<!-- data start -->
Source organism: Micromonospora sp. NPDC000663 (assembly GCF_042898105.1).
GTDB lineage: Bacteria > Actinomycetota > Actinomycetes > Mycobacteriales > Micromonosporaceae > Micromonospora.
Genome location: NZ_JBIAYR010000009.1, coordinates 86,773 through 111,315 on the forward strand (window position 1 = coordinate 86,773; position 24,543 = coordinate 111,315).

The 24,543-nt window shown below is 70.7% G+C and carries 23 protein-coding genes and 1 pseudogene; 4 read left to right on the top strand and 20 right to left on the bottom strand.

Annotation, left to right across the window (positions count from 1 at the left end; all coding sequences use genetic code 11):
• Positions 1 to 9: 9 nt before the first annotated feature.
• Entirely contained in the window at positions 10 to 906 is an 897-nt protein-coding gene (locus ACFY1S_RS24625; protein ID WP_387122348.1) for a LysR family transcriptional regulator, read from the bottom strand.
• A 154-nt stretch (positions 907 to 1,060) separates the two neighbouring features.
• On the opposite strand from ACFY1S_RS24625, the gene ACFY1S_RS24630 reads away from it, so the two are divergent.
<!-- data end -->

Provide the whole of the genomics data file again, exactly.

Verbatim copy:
Source organism: Micromonospora sp. NPDC000663 (assembly GCF_042898105.1).
GTDB lineage: Bacteria > Actinomycetota > Actinomycetes > Mycobacteriales > Micromonosporaceae > Micromonospora.
Genome location: NZ_JBIAYR010000009.1, coordinates 86,773 through 111,315 on the forward strand (window position 1 = coordinate 86,773; position 24,543 = coordinate 111,315).

The 24,543-nt window shown below is 70.7% G+C and carries 23 protein-coding genes and 1 pseudogene; 4 read left to right on the top strand and 20 right to left on the bottom strand.

Annotation, left to right across the window (positions count from 1 at the left end; all coding sequences use genetic code 11):
• Positions 1 to 9: 9 nt before the first annotated feature.
• Entirely contained in the window at positions 10 to 906 is an 897-nt protein-coding gene (locus ACFY1S_RS24625; protein ID WP_387122348.1) for a LysR family transcriptional regulator, read from the bottom strand.
• A 154-nt stretch (positions 907 to 1,060) separates the two neighbouring features.
• On the opposite strand from ACFY1S_RS24625, the gene ACFY1S_RS24630 reads away from it, so the two are divergent.